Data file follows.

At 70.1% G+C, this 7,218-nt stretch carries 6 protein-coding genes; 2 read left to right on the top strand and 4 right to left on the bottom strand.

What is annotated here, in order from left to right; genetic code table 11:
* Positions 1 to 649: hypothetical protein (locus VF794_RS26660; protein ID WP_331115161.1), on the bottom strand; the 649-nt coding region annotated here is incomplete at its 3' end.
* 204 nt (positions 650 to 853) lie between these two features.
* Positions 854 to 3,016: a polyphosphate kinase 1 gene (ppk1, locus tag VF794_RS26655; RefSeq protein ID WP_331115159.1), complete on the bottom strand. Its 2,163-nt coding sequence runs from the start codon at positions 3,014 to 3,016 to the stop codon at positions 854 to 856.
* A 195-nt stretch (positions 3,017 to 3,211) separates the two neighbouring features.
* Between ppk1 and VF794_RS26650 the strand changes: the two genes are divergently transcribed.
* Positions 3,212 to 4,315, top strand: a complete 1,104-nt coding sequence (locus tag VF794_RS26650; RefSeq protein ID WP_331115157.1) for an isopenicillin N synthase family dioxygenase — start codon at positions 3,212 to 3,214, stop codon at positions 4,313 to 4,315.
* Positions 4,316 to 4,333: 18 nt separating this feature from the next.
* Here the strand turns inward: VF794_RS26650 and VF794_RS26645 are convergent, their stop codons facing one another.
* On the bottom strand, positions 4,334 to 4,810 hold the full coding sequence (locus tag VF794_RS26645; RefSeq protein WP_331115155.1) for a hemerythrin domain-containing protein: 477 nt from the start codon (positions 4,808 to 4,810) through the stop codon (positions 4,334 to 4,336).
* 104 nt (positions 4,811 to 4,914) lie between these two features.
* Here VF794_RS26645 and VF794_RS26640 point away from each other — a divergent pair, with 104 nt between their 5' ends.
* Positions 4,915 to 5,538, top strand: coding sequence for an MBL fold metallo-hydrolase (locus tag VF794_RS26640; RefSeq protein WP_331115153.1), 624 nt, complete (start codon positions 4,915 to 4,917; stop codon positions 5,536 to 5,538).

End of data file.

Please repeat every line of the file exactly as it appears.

At 70.1% G+C, this 7,218-nt stretch carries 6 protein-coding genes; 2 read left to right on the top strand and 4 right to left on the bottom strand.

What is annotated here, in order from left to right; genetic code table 11:
* Positions 1 to 649: hypothetical protein (locus VF794_RS26660; protein ID WP_331115161.1), on the bottom strand; the 649-nt coding region annotated here is incomplete at its 3' end.
* 204 nt (positions 650 to 853) lie between these two features.
* Positions 854 to 3,016: a polyphosphate kinase 1 gene (ppk1, locus tag VF794_RS26655; RefSeq protein ID WP_331115159.1), complete on the bottom strand. Its 2,163-nt coding sequence runs from the start codon at positions 3,014 to 3,016 to the stop codon at positions 854 to 856.
* A 195-nt stretch (positions 3,017 to 3,211) separates the two neighbouring features.
* Between ppk1 and VF794_RS26650 the strand changes: the two genes are divergently transcribed.
* Positions 3,212 to 4,315, top strand: a complete 1,104-nt coding sequence (locus tag VF794_RS26650; RefSeq protein ID WP_331115157.1) for an isopenicillin N synthase family dioxygenase — start codon at positions 3,212 to 3,214, stop codon at positions 4,313 to 4,315.
* Positions 4,316 to 4,333: 18 nt separating this feature from the next.
* Here the strand turns inward: VF794_RS26650 and VF794_RS26645 are convergent, their stop codons facing one another.
* On the bottom strand, positions 4,334 to 4,810 hold the full coding sequence (locus tag VF794_RS26645; RefSeq protein WP_331115155.1) for a hemerythrin domain-containing protein: 477 nt from the start codon (positions 4,808 to 4,810) through the stop codon (positions 4,334 to 4,336).
* 104 nt (positions 4,811 to 4,914) lie between these two features.
* Here VF794_RS26645 and VF794_RS26640 point away from each other — a divergent pair, with 104 nt between their 5' ends.
* Positions 4,915 to 5,538, top strand: coding sequence for an MBL fold metallo-hydrolase (locus tag VF794_RS26640; RefSeq protein WP_331115153.1), 624 nt, complete (start codon positions 4,915 to 4,917; stop codon positions 5,536 to 5,538).